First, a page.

Estimating the Lifetime Benefits of Treatments for Heart Failure

João Pedro Ferreira, MD, PHD; Kieran F. Docherty, MBCHB; Susan Stienen, MD, PHD; Pardeep S. Jhund, MBBCH, PHD; Brian L. Claggett, PHD; Scott D. Solomon, MD; Mark C. Petrie, MBCHB; John Gregson, PHD; Stuart J. Pocock, PHD; Faiez Zannad, MD, PHD; John J.V. McMurray, MD

Disclosures

JACC Heart Fail. 2020;8(12):984-995. 

In This Article

Discussion

In this study, we showed how analysis of RMST can complement conventional ways of describing the benefit of treatment in clinical trials, which expanded on our previous descriptions of using this metric.[5,9] We chose several exemplar trials to illustrate the strengths and limitations of the different ways of describing the effect of treatment. The absolute treatment benefit, whether expressed as a percent reduction, rate reduction, or NNT, was greatly influenced by the absolute risk of the patients studied, assuming the proportional risk reduction with treatment was similar across all populations. The absolute risk also reflected use of effective background therapy. We illustrated this in 2 ways. First, by comparison of patients in the PARADIGM-HF trial with higher NT-proBNP versus lower NT-proBNP (or NYHA functional class I and II vs NYHA functional class III and IV), in which patients with less severe or advanced HF had 2 to 3 times longer event-free survival than patients with more severe or advanced HF. Comparison of overall survival in the RALES and EMPHASIS-HF trials supported these findings, with the sicker, less well-treated patients in the RALES study having a NNT at 3 years to prevent 1 death of only 12 patients, compared with 33 patients in the EMPHASIS-HF trial, despite similar relative risk reductions of 0.71 (0.61 to 0.83) in the RALES study and 0.76 (0.62 to 0.94) in the EMPHASIS-HF trial. Yet, the potential years of life gained in the RALES study was 1.5 years (0.01 to 3.1 years) compared with 1.8 years (0.2 to 3.8 years) in the EMPHASIS-HF trial, with an even bigger difference in event-free survival: 1.1 years (−0.1 to 2.3 years) versus 2.9 years (1.2 to 4.5 years). This was probably because the ability to extend the duration of life in very sick patients, with any treatment, was limited. This was also the case in older patients compared with younger patients. The latter point was illustrated by our analysis of the PARADIGM-HF trial, which examined extension of life over a 15-year follow-up period. In patients who started treatment before the age of 65 years, the gain in event-free survival was 1.7 years, compared with 0.9 years in those who started treatment at aged 65 years or older. We previously illustrated this for other ages in the PARADIGM-HF and EMPHASIS-HF studies.[5,9]

Consequently, age and risk (which, in part, is related to age) are both important considerations when evaluating treatment benefit. In an extreme case, a treatment might postpone or prevent many premature events in the short term (i.e., the duration of a typical trial) but lead to relatively little life-extension in a very sick, older adult population. Conversely, the same treatment could result in a much more modest, short-term absolute risk reduction in less sick, younger patients, yet lead to a substantial extension in length of life. In both trials, the relative risk reduction might be the same. These examples illustrated how RMST might be useful in discussions with payers about the use of treatments in younger or lower risk patients in whom conventional metrics of treatment benefit (absolute risk reduction, NNT) might not look favorable. They might also be useful in patients who might be reluctant to consider embarking on treatment at a young age (and potentially facing many years of treatment) or adding another treatment to several that they might already be taking.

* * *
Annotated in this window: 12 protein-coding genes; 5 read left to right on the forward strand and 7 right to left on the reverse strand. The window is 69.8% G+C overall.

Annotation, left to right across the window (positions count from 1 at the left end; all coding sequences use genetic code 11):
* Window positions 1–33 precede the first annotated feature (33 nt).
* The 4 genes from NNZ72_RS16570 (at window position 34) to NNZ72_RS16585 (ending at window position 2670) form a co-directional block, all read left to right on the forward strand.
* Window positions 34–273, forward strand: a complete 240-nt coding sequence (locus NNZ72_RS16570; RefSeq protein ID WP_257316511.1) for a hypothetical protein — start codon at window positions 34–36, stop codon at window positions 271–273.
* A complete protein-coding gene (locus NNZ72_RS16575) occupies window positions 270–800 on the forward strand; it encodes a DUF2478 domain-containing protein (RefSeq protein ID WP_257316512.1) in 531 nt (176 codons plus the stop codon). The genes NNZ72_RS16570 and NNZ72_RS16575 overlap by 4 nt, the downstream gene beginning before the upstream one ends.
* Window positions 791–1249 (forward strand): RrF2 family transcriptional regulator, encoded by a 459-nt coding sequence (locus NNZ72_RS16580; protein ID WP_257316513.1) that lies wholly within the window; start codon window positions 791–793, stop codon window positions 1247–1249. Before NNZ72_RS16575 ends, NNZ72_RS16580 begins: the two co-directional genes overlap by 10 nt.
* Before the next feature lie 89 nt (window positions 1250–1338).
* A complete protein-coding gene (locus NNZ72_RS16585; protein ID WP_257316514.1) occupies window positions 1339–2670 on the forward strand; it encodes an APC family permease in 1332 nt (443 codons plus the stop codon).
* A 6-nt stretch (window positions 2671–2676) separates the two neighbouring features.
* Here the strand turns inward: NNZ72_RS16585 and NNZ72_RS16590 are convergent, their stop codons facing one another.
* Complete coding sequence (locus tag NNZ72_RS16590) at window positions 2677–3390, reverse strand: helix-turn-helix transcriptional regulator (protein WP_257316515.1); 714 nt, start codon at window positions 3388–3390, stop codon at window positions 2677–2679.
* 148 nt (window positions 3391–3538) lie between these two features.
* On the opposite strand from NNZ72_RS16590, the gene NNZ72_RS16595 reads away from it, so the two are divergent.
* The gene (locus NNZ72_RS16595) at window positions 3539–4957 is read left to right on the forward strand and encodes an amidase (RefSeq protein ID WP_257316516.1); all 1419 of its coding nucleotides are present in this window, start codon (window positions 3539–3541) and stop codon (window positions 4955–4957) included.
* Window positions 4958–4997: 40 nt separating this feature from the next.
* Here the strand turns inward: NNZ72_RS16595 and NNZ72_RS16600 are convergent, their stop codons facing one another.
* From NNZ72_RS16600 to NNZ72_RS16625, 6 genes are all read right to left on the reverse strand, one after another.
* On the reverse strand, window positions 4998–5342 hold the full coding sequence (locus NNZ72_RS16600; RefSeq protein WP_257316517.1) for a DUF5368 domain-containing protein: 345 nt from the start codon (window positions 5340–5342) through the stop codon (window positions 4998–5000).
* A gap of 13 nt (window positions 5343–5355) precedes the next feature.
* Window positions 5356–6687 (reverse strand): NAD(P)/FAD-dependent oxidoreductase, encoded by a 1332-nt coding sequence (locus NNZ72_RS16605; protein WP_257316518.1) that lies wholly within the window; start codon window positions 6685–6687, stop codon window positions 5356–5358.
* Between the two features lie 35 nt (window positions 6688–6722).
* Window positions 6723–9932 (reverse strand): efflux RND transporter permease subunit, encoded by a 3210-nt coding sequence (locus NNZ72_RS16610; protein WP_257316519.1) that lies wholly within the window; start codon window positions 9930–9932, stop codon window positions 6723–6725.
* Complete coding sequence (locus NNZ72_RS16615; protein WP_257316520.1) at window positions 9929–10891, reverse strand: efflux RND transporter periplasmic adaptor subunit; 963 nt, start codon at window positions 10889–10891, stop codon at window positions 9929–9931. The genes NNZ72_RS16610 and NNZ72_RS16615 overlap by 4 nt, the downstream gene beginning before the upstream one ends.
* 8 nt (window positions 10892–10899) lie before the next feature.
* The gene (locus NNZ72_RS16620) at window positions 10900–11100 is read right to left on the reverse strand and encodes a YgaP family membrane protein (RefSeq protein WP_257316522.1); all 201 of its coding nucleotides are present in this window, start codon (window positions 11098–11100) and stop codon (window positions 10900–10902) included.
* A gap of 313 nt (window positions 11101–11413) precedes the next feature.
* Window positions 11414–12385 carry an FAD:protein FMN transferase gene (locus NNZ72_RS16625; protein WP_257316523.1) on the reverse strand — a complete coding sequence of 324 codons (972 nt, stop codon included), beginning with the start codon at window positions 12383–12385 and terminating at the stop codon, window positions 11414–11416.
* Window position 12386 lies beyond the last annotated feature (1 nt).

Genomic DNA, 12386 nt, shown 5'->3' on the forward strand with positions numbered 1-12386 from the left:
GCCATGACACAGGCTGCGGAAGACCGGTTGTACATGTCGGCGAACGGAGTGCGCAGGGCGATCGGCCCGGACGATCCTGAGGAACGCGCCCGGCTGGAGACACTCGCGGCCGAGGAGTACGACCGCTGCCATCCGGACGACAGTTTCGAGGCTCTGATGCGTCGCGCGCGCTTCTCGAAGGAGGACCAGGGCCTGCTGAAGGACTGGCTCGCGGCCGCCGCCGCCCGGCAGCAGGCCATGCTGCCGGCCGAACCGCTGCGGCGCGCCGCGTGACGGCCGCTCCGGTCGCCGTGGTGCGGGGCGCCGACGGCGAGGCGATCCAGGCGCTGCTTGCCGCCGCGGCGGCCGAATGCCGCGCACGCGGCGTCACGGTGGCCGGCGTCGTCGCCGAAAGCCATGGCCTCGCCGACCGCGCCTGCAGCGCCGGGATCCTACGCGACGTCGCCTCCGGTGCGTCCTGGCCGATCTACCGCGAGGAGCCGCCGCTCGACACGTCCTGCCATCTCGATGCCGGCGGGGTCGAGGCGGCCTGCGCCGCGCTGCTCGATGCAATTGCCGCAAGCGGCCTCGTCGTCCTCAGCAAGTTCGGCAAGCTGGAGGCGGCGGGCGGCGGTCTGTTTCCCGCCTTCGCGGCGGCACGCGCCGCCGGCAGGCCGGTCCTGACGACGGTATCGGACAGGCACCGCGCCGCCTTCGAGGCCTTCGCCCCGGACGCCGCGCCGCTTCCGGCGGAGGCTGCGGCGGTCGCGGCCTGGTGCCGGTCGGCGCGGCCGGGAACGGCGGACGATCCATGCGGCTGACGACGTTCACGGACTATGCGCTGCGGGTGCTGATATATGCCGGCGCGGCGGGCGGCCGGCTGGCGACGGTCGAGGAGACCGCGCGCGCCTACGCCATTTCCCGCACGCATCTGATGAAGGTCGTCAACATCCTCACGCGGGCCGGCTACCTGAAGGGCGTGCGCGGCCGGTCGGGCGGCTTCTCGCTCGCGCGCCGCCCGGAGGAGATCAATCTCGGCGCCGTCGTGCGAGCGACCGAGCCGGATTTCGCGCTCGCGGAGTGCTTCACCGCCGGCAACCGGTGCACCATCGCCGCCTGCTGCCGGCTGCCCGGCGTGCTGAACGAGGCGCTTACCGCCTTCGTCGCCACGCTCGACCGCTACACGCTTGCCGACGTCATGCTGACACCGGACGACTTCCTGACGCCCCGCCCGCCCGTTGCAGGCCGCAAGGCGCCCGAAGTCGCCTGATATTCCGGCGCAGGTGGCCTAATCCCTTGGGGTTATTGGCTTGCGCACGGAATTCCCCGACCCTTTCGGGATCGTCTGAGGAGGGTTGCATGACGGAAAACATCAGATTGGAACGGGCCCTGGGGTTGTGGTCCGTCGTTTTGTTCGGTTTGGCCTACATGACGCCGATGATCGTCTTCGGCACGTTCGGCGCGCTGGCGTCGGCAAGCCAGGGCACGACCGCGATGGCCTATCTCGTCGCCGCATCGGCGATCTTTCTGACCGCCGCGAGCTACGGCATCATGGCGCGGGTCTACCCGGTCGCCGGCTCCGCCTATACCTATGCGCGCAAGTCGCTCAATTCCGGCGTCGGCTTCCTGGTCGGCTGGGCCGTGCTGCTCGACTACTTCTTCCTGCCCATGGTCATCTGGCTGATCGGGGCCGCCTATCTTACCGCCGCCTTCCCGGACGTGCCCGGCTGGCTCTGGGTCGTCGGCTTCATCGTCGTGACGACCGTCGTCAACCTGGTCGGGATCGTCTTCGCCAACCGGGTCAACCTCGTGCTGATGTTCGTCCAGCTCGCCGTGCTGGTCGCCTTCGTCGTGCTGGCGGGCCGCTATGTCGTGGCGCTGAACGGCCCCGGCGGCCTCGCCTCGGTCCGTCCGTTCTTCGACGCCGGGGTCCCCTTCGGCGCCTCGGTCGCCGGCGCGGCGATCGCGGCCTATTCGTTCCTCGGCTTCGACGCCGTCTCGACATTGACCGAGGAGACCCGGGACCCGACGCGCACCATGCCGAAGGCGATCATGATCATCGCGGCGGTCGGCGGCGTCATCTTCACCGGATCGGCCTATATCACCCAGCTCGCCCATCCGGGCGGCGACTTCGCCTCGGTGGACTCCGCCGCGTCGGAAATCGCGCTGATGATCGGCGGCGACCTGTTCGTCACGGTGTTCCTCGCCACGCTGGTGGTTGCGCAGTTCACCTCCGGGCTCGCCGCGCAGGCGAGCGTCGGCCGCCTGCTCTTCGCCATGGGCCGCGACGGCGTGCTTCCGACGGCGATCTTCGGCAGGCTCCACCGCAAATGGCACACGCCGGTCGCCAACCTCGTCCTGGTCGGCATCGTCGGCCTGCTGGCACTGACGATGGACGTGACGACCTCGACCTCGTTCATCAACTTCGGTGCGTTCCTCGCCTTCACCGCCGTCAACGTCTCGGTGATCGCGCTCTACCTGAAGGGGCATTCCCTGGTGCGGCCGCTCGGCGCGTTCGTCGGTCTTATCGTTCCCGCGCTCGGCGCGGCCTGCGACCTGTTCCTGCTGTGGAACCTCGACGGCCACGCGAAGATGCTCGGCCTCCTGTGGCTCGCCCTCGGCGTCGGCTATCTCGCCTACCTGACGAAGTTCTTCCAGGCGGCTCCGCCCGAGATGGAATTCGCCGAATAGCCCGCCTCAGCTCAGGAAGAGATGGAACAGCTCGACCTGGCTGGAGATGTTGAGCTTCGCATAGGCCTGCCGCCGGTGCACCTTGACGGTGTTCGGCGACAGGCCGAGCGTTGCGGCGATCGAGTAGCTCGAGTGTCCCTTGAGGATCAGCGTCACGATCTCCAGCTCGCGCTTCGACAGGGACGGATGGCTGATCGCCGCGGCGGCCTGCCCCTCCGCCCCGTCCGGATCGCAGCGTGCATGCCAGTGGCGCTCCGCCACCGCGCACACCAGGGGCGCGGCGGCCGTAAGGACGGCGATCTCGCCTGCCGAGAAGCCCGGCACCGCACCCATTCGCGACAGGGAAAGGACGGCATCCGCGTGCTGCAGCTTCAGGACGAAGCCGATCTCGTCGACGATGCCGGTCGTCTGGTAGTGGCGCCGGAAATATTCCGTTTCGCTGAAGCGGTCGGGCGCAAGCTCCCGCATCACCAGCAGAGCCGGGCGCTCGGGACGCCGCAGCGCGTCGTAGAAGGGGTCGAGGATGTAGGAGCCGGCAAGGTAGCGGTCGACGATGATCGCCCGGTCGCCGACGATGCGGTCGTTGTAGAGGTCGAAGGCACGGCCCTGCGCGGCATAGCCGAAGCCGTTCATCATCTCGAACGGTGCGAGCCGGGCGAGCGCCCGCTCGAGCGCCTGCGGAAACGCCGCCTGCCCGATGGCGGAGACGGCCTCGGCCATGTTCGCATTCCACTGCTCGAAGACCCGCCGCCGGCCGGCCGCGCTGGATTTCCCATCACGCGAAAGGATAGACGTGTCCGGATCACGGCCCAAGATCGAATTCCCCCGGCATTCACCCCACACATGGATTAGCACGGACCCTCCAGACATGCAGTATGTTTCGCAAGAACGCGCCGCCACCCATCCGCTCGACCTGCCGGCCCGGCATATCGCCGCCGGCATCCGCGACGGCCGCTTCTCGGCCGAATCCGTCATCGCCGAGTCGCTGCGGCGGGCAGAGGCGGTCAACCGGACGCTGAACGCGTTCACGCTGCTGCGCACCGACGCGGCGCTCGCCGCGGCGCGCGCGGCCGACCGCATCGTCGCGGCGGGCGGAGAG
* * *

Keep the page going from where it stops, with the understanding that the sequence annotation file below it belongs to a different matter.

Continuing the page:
This is not to diminish the importance of delaying or preventing nonfatal events and prolonging event-free survival, which is possible even with treatments that do not alter all-cause mortality. This was illustrated by our analysis of the DIG trial, in which the gain in event-free survival was due to a reduction in hospitalizations for HF but not mortality.

Study Limitations

These were post hoc analyses. Our findings were derived from trial data, and their generalizability to a real-world population might be limited. Subgroup analyses might not always provide robust estimates of the true effect of a treatment. Although we used NT-proBNP and NYHA functional class as proxies for risk, risk was a multivariable construct. The use of the RMST with age instead of follow-up time required a wide range of age in the population analyzed and a sufficiently large number of events across the age spectrum to provide relatively stable age-specific risk estimates. The proposed method made some major statistical assumptions and was therefore only suitable for the exploratory analyses in this study. The key assumption was that although a patient's risk of an event was related to their age and treatment group, it was not related to the length of time they spent in the study. Therefore, this methodology would not be suitable in studies in which the event rate was substantially elevated in the period shortly after randomization (e.g., in surgical trials or trials with a large variation in underlying patient risk). The proposed method would also be unsuitable in the presence of a competing risk (e.g., non-cardiovascular death) that was either frequent or imbalanced between treatment groups.

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